July 14, 2020

This Ends with Me: Healing the Cycle of Family Abuse & Trauma.

I scroll through YouTube a lot on my phone.

This morning, I was looking for something to listen to on my journey to East London. I chose something the algorithm already picked for me: a piece about being in selective company. The parts about not letting other people drag you down—those typified as depressed or anxious—didn’t interest me so much; what piqued my attention was about halfway through the video when the speaker mentioned Anton Chekhov. 

I know very little about Chekhov. I’ve read some of his plays, and one of the most profound experiences of my life was watching The Seagull at the National Theatre in London. I didn’t know that Chekhov came from humble and difficult beginnings, or that his father regularly beat him. I didn’t know that he endured this abuse, endured growing up in a poor neighbourhood, worked hard at school, and used his intelligence to get into medical school. Not only this, but he supported his family financially, too, some through his publications. 

Now, I don’t know why exactly Chekhov flourished in such difficult circumstances. You could say that he didn’t—he experienced several bouts of illness and died at 44; however, what struck me was the way in which this video conveyed his decisiveness. In a few words, he made a decision—this abuse ends with me. He understood that his parents, too, had unhappy upbringings, and he drew the line with his own self, choosing not to blame them or drag their names through the mud. In fact, his artistic creations, which beg more questions than they answer, involve figures who display the hypocrisy of his father, for instance, without resorting to slander.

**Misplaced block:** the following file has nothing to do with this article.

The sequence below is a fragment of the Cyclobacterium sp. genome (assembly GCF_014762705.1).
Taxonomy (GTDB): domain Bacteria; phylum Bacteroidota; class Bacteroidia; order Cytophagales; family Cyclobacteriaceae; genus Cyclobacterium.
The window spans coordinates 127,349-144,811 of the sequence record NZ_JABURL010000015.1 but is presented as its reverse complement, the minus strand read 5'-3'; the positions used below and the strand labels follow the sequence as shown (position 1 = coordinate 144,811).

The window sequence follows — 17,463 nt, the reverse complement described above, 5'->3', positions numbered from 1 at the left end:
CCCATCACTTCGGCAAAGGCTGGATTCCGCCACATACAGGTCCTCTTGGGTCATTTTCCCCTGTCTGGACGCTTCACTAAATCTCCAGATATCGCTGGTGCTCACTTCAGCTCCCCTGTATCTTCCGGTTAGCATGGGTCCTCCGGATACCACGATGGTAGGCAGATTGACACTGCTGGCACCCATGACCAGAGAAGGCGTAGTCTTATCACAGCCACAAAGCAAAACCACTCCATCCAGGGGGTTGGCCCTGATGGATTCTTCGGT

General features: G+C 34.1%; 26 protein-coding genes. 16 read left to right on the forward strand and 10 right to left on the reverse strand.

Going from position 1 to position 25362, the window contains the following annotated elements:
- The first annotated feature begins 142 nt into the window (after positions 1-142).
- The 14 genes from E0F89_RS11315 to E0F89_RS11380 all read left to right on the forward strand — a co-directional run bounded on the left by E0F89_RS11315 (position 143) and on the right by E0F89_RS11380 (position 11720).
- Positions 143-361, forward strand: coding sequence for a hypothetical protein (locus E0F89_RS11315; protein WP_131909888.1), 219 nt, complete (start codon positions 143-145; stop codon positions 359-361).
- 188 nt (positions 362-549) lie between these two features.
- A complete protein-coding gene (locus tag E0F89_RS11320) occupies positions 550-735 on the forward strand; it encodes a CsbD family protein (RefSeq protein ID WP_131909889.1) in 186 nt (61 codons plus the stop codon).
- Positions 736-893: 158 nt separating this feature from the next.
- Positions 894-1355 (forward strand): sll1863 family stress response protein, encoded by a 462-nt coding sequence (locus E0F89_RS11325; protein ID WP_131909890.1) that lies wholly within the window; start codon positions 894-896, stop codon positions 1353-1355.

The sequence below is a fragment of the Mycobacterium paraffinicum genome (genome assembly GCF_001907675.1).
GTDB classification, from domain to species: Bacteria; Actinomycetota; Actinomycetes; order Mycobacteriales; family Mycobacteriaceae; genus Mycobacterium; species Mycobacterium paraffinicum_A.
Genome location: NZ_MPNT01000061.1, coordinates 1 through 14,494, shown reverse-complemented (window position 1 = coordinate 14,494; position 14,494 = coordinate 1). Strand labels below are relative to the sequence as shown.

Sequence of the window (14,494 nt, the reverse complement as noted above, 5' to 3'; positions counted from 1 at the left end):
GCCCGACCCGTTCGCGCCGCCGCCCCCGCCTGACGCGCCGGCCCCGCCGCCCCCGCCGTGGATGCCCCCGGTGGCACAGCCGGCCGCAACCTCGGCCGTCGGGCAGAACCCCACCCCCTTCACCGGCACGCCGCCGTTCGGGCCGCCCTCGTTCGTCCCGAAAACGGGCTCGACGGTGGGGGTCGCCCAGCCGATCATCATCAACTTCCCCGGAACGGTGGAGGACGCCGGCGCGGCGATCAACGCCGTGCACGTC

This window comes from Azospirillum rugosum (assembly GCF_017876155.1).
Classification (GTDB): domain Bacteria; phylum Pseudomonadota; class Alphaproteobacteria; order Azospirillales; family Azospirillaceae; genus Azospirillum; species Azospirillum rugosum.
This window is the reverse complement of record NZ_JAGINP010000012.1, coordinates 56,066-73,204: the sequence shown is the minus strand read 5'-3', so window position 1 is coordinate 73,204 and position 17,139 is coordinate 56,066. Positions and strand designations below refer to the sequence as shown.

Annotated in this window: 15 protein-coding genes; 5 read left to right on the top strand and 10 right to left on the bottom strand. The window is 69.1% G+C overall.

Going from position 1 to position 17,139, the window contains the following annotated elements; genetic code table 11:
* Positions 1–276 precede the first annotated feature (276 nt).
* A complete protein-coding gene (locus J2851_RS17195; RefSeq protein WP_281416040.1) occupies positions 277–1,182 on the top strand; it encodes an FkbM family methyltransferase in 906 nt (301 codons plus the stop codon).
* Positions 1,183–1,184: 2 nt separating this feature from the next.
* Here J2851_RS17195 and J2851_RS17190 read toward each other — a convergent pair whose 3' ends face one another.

Without being explicit, art can be a container for inherited suffering, a way in which atrocities can end within a family, and new, greater life can be achieved with the self-awareness offered by a creative process. Speaking from personal experience, it is in this practice of processing emotions that letting go becomes possible, not through denial but rather through honouring and accepting whatever arises.  

Working creatively as a process, rather than thinking too much about the end result, has the potential to liberate stagnant emotion. For me, scribbling with coloured pencils enables the release of anger and aggression. It alchemises this potent energy into decisiveness and drive, fuelled by the same conviction that my own inherited trauma—the patterns of relating in my family of origin—ends with me. 

There is great self-awareness required to end the cycles of abuse from parent to child. This involves letting go of “normal”—because attached to this is often the normalisation of destructive and abusive behaviours—and putting different habits into practice. Something else I have learned is to ask myself what I need and what my limits are at any given time. 

It would be beautiful to imagine that we could heal entirely—that “this ends with me” means any future generations are unscathed—but we live in a world that can confront everyone inside it with harsh realities daily. While I desire all my wounds to be stitched and repaired fully, I acknowledge the fallibility of my own human-ness. Not only do wounds leave scars, but some traumas, once alchemised, will not necessarily shield you from further hurt. When I say “this ends with me” it means I give myself over to this creative endeavour—to healing this developmental trauma—with total commitment and faith, and to the best of my capacity.